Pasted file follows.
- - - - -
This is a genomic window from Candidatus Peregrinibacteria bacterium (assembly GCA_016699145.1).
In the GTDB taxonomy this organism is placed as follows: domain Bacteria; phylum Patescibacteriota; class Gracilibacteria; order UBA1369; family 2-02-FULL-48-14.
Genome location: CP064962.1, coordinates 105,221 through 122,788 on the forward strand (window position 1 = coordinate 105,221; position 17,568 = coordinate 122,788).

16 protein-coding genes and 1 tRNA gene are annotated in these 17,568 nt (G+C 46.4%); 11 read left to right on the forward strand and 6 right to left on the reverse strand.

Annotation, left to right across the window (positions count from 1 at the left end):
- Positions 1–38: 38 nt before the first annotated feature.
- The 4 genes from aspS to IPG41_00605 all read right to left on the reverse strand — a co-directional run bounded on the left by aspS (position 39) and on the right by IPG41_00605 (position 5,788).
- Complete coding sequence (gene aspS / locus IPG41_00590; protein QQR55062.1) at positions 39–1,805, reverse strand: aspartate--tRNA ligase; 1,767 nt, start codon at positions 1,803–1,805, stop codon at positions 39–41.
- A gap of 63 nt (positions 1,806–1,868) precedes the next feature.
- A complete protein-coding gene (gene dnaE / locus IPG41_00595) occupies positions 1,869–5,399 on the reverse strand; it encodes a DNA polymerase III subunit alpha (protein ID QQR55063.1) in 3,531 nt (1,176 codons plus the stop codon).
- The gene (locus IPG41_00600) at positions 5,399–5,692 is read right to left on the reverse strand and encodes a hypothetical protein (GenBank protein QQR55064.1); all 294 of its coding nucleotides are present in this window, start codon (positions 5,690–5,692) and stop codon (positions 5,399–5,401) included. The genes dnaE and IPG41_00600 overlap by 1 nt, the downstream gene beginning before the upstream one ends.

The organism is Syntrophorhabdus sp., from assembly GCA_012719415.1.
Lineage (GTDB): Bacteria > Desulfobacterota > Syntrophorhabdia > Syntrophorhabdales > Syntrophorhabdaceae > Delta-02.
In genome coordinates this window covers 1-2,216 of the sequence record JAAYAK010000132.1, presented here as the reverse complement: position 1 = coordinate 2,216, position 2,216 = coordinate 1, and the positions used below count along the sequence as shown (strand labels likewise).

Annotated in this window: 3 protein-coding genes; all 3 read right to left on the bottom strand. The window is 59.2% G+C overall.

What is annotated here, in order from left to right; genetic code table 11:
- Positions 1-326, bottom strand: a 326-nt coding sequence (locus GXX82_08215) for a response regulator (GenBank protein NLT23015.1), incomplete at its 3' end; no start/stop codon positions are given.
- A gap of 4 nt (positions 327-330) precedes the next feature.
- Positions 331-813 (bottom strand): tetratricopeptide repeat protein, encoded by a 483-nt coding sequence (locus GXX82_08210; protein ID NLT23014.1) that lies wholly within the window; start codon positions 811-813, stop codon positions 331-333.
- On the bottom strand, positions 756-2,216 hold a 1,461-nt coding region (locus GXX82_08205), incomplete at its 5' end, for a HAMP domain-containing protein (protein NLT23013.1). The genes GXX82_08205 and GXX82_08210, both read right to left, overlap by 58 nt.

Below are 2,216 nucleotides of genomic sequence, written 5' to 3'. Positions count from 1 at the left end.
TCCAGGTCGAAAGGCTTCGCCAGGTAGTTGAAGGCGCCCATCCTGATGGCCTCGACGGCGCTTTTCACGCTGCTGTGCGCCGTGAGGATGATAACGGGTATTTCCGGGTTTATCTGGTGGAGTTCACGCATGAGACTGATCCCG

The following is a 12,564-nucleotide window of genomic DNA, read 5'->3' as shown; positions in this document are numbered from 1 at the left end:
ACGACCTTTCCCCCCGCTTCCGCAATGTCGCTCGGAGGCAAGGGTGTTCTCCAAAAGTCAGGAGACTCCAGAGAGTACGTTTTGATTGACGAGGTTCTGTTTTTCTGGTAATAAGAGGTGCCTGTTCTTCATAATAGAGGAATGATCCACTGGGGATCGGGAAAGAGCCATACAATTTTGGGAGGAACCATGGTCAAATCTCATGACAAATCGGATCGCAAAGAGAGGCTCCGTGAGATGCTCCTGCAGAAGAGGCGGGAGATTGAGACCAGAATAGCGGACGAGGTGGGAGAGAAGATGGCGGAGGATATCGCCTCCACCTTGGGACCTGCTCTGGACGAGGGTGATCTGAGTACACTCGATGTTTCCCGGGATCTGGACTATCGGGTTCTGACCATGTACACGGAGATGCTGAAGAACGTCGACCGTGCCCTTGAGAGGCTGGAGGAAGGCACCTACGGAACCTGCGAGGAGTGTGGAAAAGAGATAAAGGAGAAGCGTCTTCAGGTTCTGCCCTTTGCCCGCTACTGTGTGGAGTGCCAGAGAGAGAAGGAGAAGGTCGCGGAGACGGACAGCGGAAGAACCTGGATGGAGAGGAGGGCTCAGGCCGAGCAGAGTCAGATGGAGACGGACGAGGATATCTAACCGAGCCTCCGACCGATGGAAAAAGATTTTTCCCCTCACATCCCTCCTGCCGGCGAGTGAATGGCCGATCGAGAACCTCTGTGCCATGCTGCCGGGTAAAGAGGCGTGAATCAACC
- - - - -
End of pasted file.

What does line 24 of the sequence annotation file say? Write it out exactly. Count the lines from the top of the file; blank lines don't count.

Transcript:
ACGACCTTTCCCCCCGCTTCCGCAATGTCGCTCGGAGGCAAGGGTGTTCTCCAAAAGTCAGGAGACTCCAGAGAGTACGTTTTGATTGACGAGGTTCTGTTTTTCTGGTAATAAGAGGTGCCTGTTCTTCATAATAGAGGAATGATCCACTGGGGATCGGGAAAGAGCCATACAATTTTGGGAGGAACCATGGTCAAATCTCATGACAAATCGGATCGCAAAGAGAGGCTCCGTGAGATGCTCCTGCAGAAGAGGCGGGAGATTGAGACCAGAATAGCGGACGAGGTGGGAGAGAAGATGGCGGAGGATATCGCCTCCACCTTGGGACCTGCTCTGGACGAGGGTGATCTGAGTACACTCGATGTTTCCCGGGATCTGGACTATCGGGTTCTGACCATGTACACGGAGATGCTGAAGAACGTCGACCGTGCCCTTGAGAGGCTGGAGGAAGGCACCTACGGAACCTGCGAGGAGTGTGGAAAAGAGATAAAGGAGAAGCGTCTTCAGGTTCTGCCCTTTGCCCGCTACTGTGTGGAGTGCCAGAGAGAGAAGGAGAAGGTCGCGGAGACGGACAGCGGAAGAACCTGGATGGAGAGGAGGGCTCAGGCCGAGCAGAGTCAGATGGAGACGGACGAGGATATCTAACCGAGCCTCCGACCGATGGAAAAAGATTTTTCCCCTCACATCCCTCCTGCCGGCGAGTGAATGGCCGATCGAGAACCTCTGTGCCATGCTGCCGGGTAAAGAGGCGTGAATCAACC